When I was done marathoning all three installments of Mobile Suit Gundam Battle Operation: Code Fairy, I felt no particular need to play Mobile Suit Gundam: Battle Operation 2. The game is based on the engine and mechanics of the free-to-play, multiplayer-focused Battle Operation 2. But it’s frankly a good sign that Code Fairy didn’t serve as my gateway to getting back into GBO2. At least in my case, that lack of desire shows that Code Fairy is a Gundam game that stands alone.
It’s best to think of Code Fairy as a way for B.B. Studio to expand the use of its Battle Operation engine beyond its original focus on online multiplayer. In a sense, it’s like the “campaign mode” Battle Operation never had, although in this case it’s sold separately. Indeed, Code Fairy is single-player only, though linking save data from GBO 2 will unlock various goodies in both games (such as Code Fairy Mobile Suits in GBO 2). There’s no need to worry about events, daily logins, or any of the free-to-play fluff that powers today’s live-service titles. All there is is the fifteen missions of the main story campaign (five per part), and the simulator scenarios if you want to practice or grind out some extra rewards.
Being core to the experience, Gundam Code Fairy‘s narrative is pretty strong. Unlike the single-player modes of most multiplayer-first action games these days, the campaign doesn’t feel like an afterthought meant to mollify people who don’t have internet connections. If anything Code Fairy‘s campaign recalls the older era of Gundam titles, led by the likes of Journey to Jaburo, Lost War Chronicles, and Gundam Side Stories: Missing Link. Like those games, Code Fairy tells yet another unknown tale from the shadows of the One Year War.
By my lights, if there’s any one Gundam game that Code Fairy most resembles, it’s Mobile Suit Gundam: Zeonic Front. Not only is Code Fairy entirely about characters from the Principality of Zeon, it has a number of minor callbacks to units and events from Zeonic Front itself. The story follows the exploits of Alma Stirner, a Zeon pilot newly assigned to the North American front and “Noisy Fairy”, the Zeon military’s first all-female mobile suit squad. Alongside fellow squaddies Mia Brinkman and Helena Hegel, Alma takes her marching orders from Noisy Fairy’s commander, former ace pilot Killy Garrett. Together they train, grow, and become a fearsome asset to Zeon forces over the course of the One Year War.
Major events from the One Year War form the background and backbone of Code Fairy‘s story. Though every mission is one that applies to the specific, relatively small theater of Noisy Fairy’s operational area, big happenings like Operation Odessa and the death of Garma Zabi help tie the game to the larger Universal Century timeline. If you ever wanted to know how Zeon forces were able to fight for a bit longer after the critical loss of Odessa’s mining operations, Code Fairy teaches us that this squad played a part in making that happen.
Gundam Code Fairy is structured a lot like Sakura Wars, which in turn is structured like an anime series. Each of the 15 missions begins is bookended by an anime-style intro and ending sequence, along with a “next episode” preview. Hand-animated sequences also lend flavor to the storyline in each mission. Even the way the characters are rendered in the in-engine cutscenes has been adjusted to be more “anime-like” in appearance compared to the NPCs in Battle Operation 2. Also like Sakura Wars, the game is quite light-hearted, tonally speaking. Though these girls are most definitely soldiers on the losing side of a war that’s killed half of humanity in less than a year, there’s still time to throw a Halloween party or agonize over mandatory physical training. Players and Gundam fans looking for a gritty war story may be disappointed that Code Fairy is closer in spirit to something like Valkyria Chronicles than War in the Pocket.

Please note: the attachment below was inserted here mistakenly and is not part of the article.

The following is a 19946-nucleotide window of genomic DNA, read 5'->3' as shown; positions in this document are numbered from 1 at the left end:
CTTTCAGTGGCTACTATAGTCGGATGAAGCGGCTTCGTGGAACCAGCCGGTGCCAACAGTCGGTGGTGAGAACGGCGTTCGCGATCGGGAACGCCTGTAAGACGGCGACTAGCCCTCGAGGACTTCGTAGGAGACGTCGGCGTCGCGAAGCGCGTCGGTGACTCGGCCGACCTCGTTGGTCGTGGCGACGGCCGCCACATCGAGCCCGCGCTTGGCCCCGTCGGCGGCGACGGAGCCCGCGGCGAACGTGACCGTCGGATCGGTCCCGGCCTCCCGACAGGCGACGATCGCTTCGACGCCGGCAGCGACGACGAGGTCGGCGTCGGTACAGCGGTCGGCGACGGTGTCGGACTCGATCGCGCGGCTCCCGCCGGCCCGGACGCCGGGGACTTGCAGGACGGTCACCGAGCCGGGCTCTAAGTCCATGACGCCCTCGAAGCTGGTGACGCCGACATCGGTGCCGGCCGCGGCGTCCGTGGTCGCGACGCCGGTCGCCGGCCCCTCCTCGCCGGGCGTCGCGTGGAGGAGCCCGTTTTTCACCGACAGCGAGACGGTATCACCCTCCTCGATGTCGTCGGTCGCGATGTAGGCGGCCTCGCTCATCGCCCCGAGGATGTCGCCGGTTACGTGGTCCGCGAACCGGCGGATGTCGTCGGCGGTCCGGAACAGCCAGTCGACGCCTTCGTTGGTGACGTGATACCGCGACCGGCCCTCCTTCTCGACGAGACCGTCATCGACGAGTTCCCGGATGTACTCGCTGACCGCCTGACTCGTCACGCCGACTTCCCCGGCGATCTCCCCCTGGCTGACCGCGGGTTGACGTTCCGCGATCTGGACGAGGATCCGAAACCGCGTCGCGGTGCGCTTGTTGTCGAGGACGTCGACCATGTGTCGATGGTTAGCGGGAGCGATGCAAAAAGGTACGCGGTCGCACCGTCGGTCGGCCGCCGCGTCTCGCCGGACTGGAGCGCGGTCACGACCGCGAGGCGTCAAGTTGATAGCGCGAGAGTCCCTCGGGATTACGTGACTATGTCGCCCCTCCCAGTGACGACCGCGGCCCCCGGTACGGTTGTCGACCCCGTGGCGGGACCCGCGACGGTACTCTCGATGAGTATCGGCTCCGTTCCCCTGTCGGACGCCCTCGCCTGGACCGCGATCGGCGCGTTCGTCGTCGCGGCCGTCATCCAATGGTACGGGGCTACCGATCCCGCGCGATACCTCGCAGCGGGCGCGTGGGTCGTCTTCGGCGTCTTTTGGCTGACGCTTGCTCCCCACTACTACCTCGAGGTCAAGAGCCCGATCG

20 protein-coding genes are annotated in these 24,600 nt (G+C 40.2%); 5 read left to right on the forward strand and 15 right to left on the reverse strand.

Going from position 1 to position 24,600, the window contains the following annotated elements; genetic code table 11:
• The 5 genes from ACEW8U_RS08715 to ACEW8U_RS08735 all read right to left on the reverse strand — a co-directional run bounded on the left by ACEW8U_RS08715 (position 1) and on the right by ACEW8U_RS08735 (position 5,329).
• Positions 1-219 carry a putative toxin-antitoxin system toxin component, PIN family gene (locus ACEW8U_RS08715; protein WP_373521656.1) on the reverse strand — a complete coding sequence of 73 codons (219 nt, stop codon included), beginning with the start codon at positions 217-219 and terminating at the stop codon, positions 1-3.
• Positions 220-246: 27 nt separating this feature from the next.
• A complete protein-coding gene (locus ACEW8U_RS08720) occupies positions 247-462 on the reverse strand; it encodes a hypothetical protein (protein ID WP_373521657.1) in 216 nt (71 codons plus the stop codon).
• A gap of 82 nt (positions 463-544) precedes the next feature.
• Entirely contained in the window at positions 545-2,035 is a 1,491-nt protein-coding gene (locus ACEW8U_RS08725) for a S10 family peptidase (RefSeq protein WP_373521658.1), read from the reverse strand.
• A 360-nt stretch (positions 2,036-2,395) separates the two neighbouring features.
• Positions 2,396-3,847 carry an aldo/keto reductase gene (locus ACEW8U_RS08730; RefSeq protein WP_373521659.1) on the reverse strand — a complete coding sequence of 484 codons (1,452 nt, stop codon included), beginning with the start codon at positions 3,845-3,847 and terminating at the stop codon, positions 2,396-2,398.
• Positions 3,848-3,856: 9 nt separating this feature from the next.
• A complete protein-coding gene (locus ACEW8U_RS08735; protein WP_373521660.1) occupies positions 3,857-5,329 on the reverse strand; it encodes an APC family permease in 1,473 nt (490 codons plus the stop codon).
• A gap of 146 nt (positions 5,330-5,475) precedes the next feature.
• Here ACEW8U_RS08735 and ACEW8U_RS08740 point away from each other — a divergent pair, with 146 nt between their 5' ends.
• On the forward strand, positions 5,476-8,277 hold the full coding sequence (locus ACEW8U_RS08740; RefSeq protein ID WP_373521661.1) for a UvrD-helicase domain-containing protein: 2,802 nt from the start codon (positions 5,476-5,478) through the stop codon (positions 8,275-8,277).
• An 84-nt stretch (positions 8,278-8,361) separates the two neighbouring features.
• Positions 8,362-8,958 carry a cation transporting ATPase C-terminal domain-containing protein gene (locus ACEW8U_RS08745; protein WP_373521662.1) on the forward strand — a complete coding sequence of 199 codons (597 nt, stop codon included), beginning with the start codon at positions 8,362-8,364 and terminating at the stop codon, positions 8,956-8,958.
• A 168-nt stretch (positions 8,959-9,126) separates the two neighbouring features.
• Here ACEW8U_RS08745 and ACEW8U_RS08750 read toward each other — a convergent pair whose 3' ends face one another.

The glut of narrative and character holds up the weaker portion of Gundam Code Fairy, which is the mission design. Though the gameplay of Gundam Battle Operation 2 is fairly solid, that base is built on a foundation that serves uncomplicated multiplayer brawling above all. That means, that despite attempts in each mission to provide varied and interesting objectives, the mechanics don’t always work out in a satisfying way.
For example, in one mission, I was to lure enemy forces into a set of pre-planted traps. However, once the mission kicked off, the enemy forces acted like AI bots in a simulation match, and didn’t really behave in a way that fit the “script” of the mission. Nevertheless, the moment-to-moment combat is strong. Each mobile suit has a variety of weapons available, and things like thruster cooldowns, reloading, and various aiming stances give Code Fairy (and by extension GBO 2) a simulation-style edge. It’s a slower, more methodical combat flow, compared to the high-speed chaos of the Gundam VS games, or the arcadey action of the Gundam Breaker titles. It can also get surprisingly hard, since your Zeon-model mobile suits are often at a disadvantage fighting beam-equipped Federation forces or even taking on a fully armed Gundam unit.
Mobile Suit Gundam Code Fairy feels like the revival of a beloved era of single-player, narrative-focused Gundam games. If future efforts in this line get the same care and attention, then basing it on a free-to-play multiplayer-led engine like GBO 2‘s was a move well worth the tradeoffs.
All three parts of Gundam Code Fairy are available on PS4 and PS5.